When I buy fair trade coffee I know that every bit of it is Fair Trade certified. Same with fair trade tea and chocolate, and the list goes—well, kind of on—and then it stops.
Enter cosmetics like lotion, lip balm, and shampoo; foods like granola bars and ice cream; and apparel, all of which are part of Fair Trade USA’s “composite program” that certifies consumer packaged goods containing multiple ingredients—not all of which are eligible for Fair Trade certification. These products boast a slightly different label that includes the name of the certified ingredient.
The standards, though, are a lot different when it comes to percentages of fair trade ingredients required in personal care: Wash off products—think shampoo and body wash—must only contain 2 percent fair trade ingredients, while leave ons like lotion must contain 5 percent fair trade ingredients. In a recent conversation with Maya Spaull, director of new category innovation at Fair Trade USA, I had to ask:
Is 2 percent fair trade enough to make a difference?
Most manufacturers far exceed those numbers, she told me. And there’s a reason the percentages are low: Cosmetics often contain large quantities of water (the first ingredient on many personal care labels). Fair Trade USA, unlike USDA Organic, which excludes water, kept H20 in the equation to make calculations more straightforward for manufacturers. Subtract water and those percentages would look more like 20 and 50, says Spaull. Plus, many beauty ingredients aren’t yet eligible for Fair Trade certification, so why limit manufacturers? “We had to find the line between creating impact to producers and also allowing and supporting cosmetics companies in making efficacious products,” Spaull said.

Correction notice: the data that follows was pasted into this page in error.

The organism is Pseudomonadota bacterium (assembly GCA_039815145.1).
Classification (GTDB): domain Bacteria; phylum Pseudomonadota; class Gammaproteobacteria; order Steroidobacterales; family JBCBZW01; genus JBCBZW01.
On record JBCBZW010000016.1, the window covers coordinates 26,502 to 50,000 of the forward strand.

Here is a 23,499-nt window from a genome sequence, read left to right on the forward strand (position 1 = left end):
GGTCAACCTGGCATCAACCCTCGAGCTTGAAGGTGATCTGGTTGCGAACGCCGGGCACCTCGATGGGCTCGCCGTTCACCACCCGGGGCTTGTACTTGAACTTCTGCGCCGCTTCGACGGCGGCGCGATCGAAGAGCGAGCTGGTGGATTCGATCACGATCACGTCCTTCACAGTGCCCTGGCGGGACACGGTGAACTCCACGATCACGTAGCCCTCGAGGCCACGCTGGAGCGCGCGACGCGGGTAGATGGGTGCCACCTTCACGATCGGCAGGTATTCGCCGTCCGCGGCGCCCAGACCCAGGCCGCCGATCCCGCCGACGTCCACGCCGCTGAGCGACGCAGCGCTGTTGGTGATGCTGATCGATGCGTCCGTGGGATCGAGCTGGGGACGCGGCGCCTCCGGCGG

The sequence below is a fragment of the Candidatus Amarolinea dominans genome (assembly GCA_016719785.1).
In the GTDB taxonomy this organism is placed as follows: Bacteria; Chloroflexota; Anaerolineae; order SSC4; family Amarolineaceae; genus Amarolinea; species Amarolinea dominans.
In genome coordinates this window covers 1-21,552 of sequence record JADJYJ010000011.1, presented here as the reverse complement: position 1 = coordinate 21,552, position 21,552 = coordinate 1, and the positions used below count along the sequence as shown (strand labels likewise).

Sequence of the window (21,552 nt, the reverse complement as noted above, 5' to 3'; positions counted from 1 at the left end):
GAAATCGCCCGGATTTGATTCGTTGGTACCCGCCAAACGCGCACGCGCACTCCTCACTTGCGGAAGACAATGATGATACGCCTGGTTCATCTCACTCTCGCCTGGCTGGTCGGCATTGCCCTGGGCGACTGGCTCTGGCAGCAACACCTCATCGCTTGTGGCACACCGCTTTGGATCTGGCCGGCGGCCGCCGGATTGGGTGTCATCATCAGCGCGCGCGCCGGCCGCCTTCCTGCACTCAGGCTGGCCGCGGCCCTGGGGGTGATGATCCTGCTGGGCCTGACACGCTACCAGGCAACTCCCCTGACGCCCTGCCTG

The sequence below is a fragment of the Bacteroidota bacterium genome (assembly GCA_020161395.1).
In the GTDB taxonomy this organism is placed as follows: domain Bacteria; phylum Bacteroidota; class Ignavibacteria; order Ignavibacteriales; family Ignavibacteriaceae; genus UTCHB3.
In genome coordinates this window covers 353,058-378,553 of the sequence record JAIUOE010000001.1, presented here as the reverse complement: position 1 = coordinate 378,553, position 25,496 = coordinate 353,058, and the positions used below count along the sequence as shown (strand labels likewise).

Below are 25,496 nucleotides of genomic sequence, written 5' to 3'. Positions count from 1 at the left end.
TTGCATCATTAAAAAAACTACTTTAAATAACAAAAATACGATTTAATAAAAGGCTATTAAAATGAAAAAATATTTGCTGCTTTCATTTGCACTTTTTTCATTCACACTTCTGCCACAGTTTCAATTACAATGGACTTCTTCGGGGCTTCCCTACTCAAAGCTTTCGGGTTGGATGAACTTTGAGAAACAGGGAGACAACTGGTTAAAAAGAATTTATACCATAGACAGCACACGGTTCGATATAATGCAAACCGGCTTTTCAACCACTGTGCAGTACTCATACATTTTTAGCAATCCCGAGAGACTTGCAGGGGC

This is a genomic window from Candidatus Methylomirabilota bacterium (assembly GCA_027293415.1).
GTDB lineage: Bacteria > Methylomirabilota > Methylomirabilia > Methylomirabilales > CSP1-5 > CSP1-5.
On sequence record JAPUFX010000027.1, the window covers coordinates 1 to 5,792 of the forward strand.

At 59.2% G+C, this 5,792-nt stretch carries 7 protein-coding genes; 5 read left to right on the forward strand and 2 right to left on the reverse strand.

In my opinion, regardless of whether a product contains 2 percent or 20 percent fair trade ingredients, is filled with water or dry as a bone, Fair Trade USA's composite program is a brilliant strategic move that will be critical to the growth of the fair trade industry. If a cosmetic isn’t efficacious, consumers aren’t going to buy it. If consumers don’t buy it, the category will collapse and producers of beauty ingredients like shea butter will no longer get fair trade prices, while producers of food ingredients like coffee and sugar won’t get the additional income supported by that extra demand from beauty ingredient suppliers.
We may soon see beauty products using entirely shea butter or exotic oils and therefore getting the 100 percent fair trade certification—and I look forward to the development. But overall, I am grateful consumers can put their dollars not just toward a bar of 100 percent fair trade chocolate or can of fair trade coffee—but that we can proudly purchase a 2 percent fair trade body wash or a 5 percent fair trade lotion, too.